• quick grab: +1
  • versatility:
  • other:

Total: 15 points

Star feature: Eco-friendly company

Potential downfall: Bad design

Ideal situation: I wouldn’t recommend

If you can’t see the embedded video, click Babykicks pocket cloth diaper video reviews to see it on You Tube.

Babykicks Premium Pocket Diaper

from Babykicks
price: $21.50 (on Amazon)
insert material: organic hemp/cotton blend
closure I reviewed: snaps

Babykicks Premium JoeyBunz cloth pocket diaper review (2) (475x356)

Babykicks Premium JoeyBunz cloth pocket diaper review (4) (475x356)

The one-size snaps go way down between the legs on this version, too.

Babykicks Premium JoeyBunz cloth pocket diaper review (8) (475x356)

Babykicks Premium JoeyBunz cloth pocket diaper review (10) (475x356)

See the front panel? Very unique…

Description: Another fairly trim design, with a high rise in front, the Babykicks Premium pocket diaper has some unique features.

First, the bamboo inner lining is slightly absorbent, so it can be used as training pants without an insert.

Second, the front panel snaps go over the side flaps, instead of the opposite like most other diapers I’ve ever encountered.

Third, the diaper employs “air gussets” that you can see in the photos – special fleece around the legs that allow air flow to prevent rashes and are gentle on baby’s skin, avoiding red marks.

The single insert is a hemp/cotton blend and kind of an upside-down pear shape (see video for more), and the pocket opens at the front.

Our experience: Another massive disappointment, even worse than the Basic pocket from Babykicks.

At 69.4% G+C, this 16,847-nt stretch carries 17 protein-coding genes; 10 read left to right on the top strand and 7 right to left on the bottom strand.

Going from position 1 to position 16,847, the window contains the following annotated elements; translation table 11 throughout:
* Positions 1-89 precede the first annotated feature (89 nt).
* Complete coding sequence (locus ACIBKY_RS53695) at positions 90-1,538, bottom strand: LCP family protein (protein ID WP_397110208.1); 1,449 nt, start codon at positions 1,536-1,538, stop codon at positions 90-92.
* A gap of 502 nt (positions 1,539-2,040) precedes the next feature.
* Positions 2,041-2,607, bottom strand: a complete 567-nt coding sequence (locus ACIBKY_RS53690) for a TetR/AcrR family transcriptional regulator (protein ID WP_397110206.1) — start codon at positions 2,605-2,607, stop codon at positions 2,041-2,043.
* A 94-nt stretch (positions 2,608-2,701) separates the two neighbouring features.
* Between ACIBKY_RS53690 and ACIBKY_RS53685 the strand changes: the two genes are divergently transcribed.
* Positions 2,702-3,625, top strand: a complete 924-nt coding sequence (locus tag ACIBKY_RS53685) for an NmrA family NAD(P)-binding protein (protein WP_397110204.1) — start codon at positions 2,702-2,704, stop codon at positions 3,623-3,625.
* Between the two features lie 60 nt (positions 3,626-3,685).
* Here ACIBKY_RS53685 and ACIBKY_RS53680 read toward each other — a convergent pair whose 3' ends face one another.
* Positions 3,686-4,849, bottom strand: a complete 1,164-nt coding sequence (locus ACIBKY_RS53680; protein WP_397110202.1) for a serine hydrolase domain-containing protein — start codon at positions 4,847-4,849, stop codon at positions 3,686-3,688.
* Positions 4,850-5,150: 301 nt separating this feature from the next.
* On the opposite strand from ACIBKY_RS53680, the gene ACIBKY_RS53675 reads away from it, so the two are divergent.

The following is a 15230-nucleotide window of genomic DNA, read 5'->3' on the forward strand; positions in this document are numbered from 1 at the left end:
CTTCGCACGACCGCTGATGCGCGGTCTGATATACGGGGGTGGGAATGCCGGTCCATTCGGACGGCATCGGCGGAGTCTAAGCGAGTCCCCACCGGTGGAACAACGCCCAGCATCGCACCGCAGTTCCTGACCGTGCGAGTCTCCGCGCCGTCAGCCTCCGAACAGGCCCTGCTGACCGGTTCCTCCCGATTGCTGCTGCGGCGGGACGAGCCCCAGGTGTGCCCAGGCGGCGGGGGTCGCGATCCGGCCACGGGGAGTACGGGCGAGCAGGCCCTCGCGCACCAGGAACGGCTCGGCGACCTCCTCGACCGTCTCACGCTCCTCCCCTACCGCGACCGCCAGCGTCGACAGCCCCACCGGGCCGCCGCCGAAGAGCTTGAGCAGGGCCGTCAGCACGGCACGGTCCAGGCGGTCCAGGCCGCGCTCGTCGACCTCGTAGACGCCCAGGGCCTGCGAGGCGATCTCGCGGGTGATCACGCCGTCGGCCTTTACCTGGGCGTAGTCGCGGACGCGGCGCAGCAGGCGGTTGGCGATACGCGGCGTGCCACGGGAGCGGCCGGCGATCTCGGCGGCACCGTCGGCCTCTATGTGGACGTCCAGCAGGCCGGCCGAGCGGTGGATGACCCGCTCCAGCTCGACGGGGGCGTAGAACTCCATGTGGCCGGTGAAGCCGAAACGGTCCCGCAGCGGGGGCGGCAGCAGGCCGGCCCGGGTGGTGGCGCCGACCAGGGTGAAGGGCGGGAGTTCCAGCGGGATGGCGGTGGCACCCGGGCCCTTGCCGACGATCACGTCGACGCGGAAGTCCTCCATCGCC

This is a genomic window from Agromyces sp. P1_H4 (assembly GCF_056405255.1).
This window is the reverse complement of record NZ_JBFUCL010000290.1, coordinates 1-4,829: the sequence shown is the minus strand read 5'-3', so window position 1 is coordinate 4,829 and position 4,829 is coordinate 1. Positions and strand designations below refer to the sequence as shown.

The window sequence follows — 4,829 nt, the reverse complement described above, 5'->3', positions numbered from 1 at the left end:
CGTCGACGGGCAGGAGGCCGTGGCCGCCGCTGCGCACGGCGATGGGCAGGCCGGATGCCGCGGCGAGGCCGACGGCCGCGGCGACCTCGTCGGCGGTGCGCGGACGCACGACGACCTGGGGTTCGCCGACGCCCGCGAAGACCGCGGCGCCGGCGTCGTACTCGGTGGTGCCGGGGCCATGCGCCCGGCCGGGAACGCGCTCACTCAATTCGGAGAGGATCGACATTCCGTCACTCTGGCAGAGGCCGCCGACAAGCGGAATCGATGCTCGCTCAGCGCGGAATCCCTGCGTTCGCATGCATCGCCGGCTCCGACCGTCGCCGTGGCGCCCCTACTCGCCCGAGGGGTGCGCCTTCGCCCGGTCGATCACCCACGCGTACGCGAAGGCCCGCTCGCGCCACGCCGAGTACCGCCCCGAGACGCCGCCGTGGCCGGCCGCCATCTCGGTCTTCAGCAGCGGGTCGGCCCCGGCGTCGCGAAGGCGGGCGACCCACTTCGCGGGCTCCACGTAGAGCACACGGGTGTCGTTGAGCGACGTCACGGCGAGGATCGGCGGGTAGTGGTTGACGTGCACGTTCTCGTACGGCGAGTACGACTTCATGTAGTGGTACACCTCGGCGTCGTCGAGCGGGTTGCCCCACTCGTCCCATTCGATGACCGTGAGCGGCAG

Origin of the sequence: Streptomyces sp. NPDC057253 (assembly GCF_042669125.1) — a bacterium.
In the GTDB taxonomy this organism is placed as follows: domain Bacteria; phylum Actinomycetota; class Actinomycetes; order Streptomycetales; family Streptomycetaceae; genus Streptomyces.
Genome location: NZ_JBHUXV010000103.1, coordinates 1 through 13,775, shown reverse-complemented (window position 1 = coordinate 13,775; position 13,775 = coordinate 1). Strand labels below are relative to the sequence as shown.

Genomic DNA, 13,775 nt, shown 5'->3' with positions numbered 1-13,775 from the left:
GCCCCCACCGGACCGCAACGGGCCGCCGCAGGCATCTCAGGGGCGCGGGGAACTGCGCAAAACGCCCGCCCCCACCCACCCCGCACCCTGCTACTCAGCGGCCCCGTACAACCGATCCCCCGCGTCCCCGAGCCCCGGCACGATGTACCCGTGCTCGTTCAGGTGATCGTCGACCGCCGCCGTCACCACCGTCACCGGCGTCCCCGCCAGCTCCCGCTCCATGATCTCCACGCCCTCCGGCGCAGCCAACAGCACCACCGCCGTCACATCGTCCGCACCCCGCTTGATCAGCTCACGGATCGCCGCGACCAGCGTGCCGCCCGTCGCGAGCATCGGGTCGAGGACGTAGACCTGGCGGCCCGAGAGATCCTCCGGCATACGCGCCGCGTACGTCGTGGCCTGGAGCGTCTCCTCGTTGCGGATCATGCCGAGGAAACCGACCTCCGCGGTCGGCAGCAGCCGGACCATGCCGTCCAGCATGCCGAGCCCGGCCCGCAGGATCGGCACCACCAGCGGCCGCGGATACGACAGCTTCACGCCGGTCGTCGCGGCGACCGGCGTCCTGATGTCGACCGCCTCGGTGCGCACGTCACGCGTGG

The insert is just a bit too long, causing an annoying small fold. The front pocket opening remains my least favorite, and the unique snapping is first of all backward for most people, therefore it will throw them for a loop, and second of all is a fatal flaw for a tummy poop. If any poo goes up the front, it stays in the diaper (good) but gets all over the flaps (bad!). That diaper change is the record for most wipes ever used in a diaper change, I think, including terrible newborn disposable diaper blowouts. Watch the video for more details, but with poo on the flaps, it got up the stomach, down to the knees, and at least 3 places on the changing table. It was awful.

Also, the air gussets are flawed as well. Before I had John’s pants on one day, right after those photos, actually, I realized I could see the poop through the gusset. Just for you guys, I touched the outside only and smelled my fingers, and sure enough, poop was definitely leaking through. I feel fairly certain that if John had been wearing a onesie, it would have been stained. Skipping the PUL is not a good design!

Ratings (1-5):

  • easy to put on: 1, confusing snaps
  • easy to take off: 1
  • leakproof? 2
  • contains blowouts: 1
  • price: 3

+/- points:

  • nighttime use: wouldn’t dare try
  • flexible sizing: +1
  • environmentally friendly: +1
  • easy to wash/dry:
  • quick grab: +1
  • versatility: –1 for odd insert shape that isn’t interchangeable
  • other: -1 for poop all over my changing table!

Total: 9 points

Star feature: Ummmm…it’s cute?

Potential downfall: everything, see above

Ideal situation: I would not recommend

Both Babykicks diapers are reviewed in the same video, above.

Fuzzibunz One-Size

from Fuzzibunz
price: $19.95 (on Amazon)
insert material: Minky (mistake in the video; I called it microfiber because I didn’t know…)
closure I reviewed: snaps, 3

fuzzibunz pocket cloth diaper (6)

fuzzibunz pocket cloth diaper (4)